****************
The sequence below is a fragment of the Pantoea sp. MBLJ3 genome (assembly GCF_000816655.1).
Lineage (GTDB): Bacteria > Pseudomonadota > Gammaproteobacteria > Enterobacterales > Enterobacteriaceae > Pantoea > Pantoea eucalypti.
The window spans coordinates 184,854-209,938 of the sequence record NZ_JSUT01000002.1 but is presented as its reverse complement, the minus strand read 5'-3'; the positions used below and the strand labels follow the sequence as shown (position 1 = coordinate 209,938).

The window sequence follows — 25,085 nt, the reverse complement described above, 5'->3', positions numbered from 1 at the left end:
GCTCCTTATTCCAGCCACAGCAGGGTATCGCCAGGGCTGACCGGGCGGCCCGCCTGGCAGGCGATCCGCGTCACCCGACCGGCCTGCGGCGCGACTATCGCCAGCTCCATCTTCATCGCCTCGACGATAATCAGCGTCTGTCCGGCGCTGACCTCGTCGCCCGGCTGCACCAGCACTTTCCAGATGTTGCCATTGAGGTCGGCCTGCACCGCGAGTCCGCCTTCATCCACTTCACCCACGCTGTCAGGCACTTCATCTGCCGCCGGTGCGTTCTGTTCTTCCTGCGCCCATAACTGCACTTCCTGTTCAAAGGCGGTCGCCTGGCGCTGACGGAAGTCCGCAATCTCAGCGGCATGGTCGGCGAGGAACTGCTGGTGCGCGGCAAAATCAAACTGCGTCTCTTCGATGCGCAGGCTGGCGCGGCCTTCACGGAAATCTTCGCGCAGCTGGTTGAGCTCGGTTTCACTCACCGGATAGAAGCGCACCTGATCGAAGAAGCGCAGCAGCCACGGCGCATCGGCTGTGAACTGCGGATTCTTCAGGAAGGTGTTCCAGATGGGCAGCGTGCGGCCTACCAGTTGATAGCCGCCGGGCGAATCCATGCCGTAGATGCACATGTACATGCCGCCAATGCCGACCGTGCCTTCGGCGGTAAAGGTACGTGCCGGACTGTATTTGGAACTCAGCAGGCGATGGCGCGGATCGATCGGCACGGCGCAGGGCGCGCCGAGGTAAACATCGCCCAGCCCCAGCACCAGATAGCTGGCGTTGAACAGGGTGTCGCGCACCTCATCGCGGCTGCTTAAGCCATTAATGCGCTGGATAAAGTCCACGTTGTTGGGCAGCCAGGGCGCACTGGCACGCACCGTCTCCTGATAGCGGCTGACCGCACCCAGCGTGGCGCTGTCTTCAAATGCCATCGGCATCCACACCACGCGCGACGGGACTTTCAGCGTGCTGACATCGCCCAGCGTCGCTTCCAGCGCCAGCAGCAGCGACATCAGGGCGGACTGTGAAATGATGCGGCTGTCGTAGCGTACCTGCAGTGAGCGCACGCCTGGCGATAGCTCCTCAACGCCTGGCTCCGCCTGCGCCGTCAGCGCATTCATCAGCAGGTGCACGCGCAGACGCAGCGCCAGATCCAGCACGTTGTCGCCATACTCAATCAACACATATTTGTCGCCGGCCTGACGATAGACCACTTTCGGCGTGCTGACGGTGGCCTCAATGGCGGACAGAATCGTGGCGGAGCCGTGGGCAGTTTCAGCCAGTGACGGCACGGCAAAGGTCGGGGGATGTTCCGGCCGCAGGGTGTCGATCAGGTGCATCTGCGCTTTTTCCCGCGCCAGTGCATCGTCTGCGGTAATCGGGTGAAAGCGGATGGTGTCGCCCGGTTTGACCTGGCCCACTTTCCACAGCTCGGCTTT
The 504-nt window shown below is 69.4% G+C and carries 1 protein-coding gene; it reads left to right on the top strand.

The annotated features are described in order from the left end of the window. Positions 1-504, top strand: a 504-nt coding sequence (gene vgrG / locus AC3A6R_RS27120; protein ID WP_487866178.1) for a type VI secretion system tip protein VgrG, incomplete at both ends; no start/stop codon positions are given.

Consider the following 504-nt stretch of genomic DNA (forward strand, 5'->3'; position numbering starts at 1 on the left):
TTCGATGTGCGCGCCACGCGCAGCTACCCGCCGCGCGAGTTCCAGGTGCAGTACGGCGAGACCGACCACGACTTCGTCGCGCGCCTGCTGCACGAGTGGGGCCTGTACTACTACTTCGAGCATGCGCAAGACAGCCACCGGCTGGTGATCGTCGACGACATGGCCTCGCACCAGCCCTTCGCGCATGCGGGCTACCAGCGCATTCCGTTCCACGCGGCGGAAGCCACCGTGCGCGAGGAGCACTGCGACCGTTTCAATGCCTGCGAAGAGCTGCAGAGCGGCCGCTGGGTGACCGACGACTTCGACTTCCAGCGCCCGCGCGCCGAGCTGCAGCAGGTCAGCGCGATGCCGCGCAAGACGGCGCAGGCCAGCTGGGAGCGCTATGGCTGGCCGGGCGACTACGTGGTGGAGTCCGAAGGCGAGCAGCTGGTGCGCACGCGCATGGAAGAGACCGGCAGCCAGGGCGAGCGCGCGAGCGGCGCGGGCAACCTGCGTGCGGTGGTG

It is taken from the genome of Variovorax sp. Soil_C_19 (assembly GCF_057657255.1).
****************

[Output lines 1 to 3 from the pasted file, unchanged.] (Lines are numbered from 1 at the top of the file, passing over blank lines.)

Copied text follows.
The sequence below is a fragment of the Pantoea sp. MBLJ3 genome (assembly GCF_000816655.1).
Lineage (GTDB): Bacteria > Pseudomonadota > Gammaproteobacteria > Enterobacterales > Enterobacteriaceae > Pantoea > Pantoea eucalypti.
The window spans coordinates 184,854-209,938 of the sequence record NZ_JSUT01000002.1 but is presented as its reverse complement, the minus strand read 5'-3'; the positions used below and the strand labels follow the sequence as shown (position 1 = coordinate 209,938).